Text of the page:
Did, she reminded herself.
Her eyes grew glassy with unshed tears, and she shifted her focus down into her lap. Rubbing her sweaty palms against the top of her jean-covered thighs, she willed herself not to cry. In reality, Vegas had never been home. Somehow, Hanna was cognizant of the fact that she’d never known the true meaning of home. Not really. To her, home was synonymous with safety and security; but Hanna had never had the privilege of either of those things. Rather, all the safety and security she’d been promised, the life she’d been chasing, it had offered little more than the semblance of such things. She would not be fooled any longer.
The ride to the bus station was over before she realized. When the cab driver called back to her, announcing the cost of her fare, she was quick to expel the appropriate amount of cash from her wallet. After climbing out of the vehicle, she freed a sigh, pausing on the curb as she looked up at the Greyhound sign. She’d been planning this trip for a couple of weeks and knew she had days’ worth of traveling in front of her. From Vegas, she’d be riding to Phoenix, Arizona. Once there, she’d catch another bus to Chicago, Illinois. After that, she’d endure the ride to Nashville.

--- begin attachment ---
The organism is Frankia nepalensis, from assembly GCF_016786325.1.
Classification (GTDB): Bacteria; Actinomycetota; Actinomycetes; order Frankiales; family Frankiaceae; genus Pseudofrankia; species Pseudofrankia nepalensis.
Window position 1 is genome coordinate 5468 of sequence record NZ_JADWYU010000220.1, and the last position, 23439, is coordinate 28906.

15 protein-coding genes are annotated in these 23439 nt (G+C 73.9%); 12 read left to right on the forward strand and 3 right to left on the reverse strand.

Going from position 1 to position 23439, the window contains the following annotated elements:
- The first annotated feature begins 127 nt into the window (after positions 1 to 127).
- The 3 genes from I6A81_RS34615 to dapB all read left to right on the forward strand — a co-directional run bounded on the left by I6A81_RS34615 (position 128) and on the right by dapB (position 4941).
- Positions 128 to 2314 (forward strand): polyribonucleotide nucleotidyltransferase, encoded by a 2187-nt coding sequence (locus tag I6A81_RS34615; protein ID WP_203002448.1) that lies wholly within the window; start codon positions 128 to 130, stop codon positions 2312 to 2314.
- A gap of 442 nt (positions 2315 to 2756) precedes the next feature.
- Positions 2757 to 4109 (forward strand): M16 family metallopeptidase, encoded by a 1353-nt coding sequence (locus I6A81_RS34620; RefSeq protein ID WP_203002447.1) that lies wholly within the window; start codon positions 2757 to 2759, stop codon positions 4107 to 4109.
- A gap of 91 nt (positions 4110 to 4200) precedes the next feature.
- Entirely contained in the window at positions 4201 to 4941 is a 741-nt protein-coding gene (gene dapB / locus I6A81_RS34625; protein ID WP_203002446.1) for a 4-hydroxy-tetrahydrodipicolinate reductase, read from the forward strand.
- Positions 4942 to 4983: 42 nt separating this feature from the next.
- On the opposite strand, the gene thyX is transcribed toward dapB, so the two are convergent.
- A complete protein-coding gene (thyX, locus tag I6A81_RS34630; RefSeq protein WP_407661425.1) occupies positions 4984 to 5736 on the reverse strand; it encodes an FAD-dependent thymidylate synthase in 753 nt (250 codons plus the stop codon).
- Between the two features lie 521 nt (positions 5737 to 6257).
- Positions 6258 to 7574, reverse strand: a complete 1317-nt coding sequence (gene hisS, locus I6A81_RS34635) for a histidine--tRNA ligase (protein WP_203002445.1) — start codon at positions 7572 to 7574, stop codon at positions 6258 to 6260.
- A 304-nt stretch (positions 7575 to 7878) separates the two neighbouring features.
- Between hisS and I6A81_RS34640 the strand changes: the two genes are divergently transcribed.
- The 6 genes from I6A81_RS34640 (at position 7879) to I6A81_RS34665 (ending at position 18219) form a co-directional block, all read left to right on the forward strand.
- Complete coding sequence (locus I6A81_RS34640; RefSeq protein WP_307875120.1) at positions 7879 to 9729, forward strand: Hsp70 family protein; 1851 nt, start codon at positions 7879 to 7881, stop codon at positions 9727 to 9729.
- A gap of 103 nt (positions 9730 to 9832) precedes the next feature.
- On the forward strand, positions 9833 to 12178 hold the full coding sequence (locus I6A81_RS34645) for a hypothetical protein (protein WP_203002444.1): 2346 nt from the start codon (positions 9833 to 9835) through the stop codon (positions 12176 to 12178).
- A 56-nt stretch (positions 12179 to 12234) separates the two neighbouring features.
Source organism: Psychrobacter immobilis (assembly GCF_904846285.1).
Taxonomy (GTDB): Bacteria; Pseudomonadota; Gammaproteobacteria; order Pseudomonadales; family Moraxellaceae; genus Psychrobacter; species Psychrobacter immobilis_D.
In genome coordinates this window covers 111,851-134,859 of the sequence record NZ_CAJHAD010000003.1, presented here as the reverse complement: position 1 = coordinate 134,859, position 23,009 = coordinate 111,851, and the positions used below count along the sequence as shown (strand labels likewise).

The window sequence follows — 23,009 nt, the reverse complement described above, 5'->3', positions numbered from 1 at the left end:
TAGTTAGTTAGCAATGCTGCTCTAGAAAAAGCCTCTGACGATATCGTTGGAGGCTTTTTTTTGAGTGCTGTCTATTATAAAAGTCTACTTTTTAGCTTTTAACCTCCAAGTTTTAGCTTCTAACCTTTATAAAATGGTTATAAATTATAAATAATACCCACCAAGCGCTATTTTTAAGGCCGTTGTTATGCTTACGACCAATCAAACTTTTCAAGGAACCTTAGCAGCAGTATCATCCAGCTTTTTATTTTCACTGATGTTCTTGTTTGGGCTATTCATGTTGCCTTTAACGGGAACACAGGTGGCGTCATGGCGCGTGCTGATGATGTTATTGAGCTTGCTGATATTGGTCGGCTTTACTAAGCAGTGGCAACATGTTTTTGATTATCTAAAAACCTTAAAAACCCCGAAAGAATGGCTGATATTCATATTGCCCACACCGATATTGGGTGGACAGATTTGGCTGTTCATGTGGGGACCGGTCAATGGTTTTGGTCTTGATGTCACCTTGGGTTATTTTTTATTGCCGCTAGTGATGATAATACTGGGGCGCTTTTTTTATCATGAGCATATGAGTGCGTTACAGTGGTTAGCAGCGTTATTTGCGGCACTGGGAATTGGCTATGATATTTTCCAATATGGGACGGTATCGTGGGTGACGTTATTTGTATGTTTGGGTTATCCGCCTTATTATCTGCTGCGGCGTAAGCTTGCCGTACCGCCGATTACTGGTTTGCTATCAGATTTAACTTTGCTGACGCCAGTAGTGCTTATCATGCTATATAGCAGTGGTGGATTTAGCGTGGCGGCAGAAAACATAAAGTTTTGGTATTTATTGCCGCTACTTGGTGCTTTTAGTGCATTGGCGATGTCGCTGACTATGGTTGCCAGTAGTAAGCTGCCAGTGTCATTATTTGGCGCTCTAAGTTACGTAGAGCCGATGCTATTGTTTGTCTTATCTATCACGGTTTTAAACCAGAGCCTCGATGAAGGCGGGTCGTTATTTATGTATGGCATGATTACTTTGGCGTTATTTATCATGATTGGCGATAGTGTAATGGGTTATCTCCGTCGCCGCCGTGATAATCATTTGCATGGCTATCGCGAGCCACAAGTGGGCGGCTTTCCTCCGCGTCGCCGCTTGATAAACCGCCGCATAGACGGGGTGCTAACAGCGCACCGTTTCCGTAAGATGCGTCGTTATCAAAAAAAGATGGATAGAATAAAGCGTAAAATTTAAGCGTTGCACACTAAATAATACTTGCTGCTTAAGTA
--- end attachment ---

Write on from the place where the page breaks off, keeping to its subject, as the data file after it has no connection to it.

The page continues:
The thought had crossed her mind, more than once, to stay in the city of her birth—but even simply thinking of running into her mother made her core temperature go up a notch. Hanna wanted nothing to do with the woman, and she was certain the feeling was mutual. With that in mind, her final destination was Tullahoma, Tennessee. It had been more than a decade since she’d seen or spoken to her grandmother, but Hanna was sure that was where she lived.
Question is, will she have me?
Her mind made up, Hanna decided it didn’t matter if her grandmother did or didn’t welcome her. She had nowhere else to go. No one, not even Finn, would guess where she was headed, and that’s exactly what she needed. They promised each other they wouldn’t look back. While she was breaking said promise, she could only hope Finn assumed she never would. With enough cash to last her a solid month, she steeled herself for the journey ahead of her and made her way into the bus station.